By Matt Hougan
According to an article in the Wall Street Journal, 13 senators (and their spouses) spent part of 2008—a time of profound instability for the global financial system—betting with inverse ETFs that U.S. stocks and bonds were poised for a sharp sell-off.
The article, by Jason Zweig, Tom McGinty and Brody Mullins, is one of the best pieces of investigative reporting I’ve seen in a while.
In it, Zweig and company lay out the startling hypocrisy of the “honorable” men and women who lead our country. An excerpt gives you the idea:
Some of these legislators have publicly criticized practices such as short-selling, or betting on a security to decline. In February, Sen. Johnny Isakson (R., Ga.) argued on the Senate floor that "we don't need those speculating in the marketplace to take unfair advantage of the values of equities that are owned by Americans all over this country for the sake of making a buck on a short sale."
On Oct. 8 and 9, 2008—as the Federal Reserve was bailing out American International Group Inc. (NYSE:AIG)—an account Sen. Isakson held invested more than $30,000 in ProShares UltraShort 7-10 Year Treasury and UltraShort 20+ Year Treasury, the records show.
Other congressmen, Democrats and Republicans alike, were also shorting financials, the S&P 500 and other securities. It’d be funny if it weren’t so sad and, in a way, predictable.
Most of the criticisms here are blindingly obvious. It seems wrong for our congressmen to be shorting a market that they themselves are regulating. It seems wrong in general that they are shorting American stocks and bonds. And the excuses rendered—mostly that these assets were overseen by financial advisers and that the congressmen themselves played no role in the investment decisions—are transparent garbage. You show me a true “blind” advisory relationship for an individual investor that has no guidelines about appropriate and inappropriate investments and I’ll sell you a bridge.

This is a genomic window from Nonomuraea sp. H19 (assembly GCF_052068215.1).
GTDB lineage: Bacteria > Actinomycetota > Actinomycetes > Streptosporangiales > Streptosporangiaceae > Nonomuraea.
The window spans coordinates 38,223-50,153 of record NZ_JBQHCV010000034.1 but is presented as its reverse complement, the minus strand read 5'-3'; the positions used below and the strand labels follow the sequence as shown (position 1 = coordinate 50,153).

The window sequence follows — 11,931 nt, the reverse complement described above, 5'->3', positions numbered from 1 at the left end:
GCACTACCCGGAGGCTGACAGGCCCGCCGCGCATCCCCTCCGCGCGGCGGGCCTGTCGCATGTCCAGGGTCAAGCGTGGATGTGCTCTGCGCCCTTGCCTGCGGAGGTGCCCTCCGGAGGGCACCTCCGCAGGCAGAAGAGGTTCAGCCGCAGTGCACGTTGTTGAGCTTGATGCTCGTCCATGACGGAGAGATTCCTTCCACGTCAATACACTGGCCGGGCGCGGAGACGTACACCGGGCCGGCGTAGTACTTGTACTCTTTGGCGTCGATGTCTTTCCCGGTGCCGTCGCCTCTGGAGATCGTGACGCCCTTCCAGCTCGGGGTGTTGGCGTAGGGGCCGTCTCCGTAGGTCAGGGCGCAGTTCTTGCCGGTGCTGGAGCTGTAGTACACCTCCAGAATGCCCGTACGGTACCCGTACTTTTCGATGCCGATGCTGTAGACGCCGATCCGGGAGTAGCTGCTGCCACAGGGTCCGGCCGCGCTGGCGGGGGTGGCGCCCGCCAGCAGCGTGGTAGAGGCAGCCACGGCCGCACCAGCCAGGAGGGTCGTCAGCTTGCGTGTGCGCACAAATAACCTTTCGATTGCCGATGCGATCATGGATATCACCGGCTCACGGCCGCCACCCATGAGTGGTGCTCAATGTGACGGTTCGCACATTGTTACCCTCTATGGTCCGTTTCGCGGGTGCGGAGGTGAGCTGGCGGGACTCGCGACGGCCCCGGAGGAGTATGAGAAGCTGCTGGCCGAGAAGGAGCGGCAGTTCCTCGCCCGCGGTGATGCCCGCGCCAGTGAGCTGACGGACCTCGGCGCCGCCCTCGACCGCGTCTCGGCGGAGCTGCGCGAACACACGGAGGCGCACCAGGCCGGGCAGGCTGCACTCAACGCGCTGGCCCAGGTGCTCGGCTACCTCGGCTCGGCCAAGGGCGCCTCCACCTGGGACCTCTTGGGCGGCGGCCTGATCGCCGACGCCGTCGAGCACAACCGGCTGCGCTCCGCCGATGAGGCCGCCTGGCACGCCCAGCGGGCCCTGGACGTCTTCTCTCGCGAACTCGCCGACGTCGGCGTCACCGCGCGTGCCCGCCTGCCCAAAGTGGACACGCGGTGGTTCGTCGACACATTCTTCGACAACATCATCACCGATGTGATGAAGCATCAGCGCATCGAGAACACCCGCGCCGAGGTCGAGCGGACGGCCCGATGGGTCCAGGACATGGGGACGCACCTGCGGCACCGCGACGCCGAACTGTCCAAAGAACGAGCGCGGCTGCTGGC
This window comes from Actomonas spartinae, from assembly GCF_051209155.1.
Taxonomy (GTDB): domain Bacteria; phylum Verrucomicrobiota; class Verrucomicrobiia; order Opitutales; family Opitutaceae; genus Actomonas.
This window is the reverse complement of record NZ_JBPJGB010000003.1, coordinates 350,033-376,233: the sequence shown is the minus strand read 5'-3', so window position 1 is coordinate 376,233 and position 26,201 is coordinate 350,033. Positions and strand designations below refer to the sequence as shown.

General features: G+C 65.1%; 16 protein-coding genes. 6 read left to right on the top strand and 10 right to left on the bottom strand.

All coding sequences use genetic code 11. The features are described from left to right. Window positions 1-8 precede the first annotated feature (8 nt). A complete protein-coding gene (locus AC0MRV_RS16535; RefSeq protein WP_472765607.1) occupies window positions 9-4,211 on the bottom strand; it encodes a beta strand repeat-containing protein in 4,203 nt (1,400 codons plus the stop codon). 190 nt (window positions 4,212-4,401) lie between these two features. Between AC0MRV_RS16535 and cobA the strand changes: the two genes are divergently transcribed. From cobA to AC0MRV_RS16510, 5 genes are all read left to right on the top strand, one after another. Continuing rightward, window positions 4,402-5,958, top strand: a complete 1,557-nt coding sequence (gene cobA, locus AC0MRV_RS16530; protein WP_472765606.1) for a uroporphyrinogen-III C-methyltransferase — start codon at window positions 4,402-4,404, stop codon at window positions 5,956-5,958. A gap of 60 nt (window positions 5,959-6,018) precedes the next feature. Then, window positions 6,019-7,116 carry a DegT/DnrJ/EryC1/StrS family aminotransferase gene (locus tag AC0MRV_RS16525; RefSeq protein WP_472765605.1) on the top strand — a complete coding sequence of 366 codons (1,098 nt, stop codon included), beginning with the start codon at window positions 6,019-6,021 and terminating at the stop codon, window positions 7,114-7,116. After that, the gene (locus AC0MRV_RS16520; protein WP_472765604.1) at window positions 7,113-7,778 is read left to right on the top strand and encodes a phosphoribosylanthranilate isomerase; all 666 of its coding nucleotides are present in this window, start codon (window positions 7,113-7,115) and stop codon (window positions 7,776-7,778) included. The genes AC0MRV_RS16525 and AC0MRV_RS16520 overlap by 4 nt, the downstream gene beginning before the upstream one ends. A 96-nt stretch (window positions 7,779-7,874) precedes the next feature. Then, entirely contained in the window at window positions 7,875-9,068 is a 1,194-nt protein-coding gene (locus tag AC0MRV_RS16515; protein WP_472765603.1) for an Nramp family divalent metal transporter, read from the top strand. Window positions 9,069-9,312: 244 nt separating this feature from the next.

Brokers do what you tell them. They’re very good at following instructions, like “don’t short America’s stocks and bonds during a liquidity crisis.”
But I have a much simpler concern than all that.
The Journal reports that Alabama Representative Spencer Bachus (R–Ala.) made “roughly four dozen trades” in the ProShares UltraShort QQQ (NYSEArca: QID) and related options during 2008, trading personally out of his own Fidelity brokerage account. Previous reporting by the Journal showed that Bachus traded more than just the ProShares fund, making more than 200 trades during 2008.
For all that work, he earned about $30,000 (and generated $2,000 in commissions for Fidelity).
My question: Didn’t he have better things to do with his time?
And this is a congressman, arguably the congressman, who should know better. Bachus is the ranking member of the House Financial Services Committee. At the time, the U.S. financial industry was in the throes of its worst crisis in the past 80 years. America was teetering on the edge, the possibility that money might not come out of your favorite ATM machine all too real. And Bachus was fiddling with $500 trades to try and profit in the chaos? I faced tighter trading restrictions as a junior analyst during the dot-com boom.
The situation is made all the worse because congressmen have access to one of the best, lowest-cost index-based investment platforms around: the Federal Thrift Savings Plan (TSP).
A word, then, to Representative Bachus: Spend less time trading ProShares and more time working on problems in the financial sector. If you’re worried about your retirement, plow more money into TSP.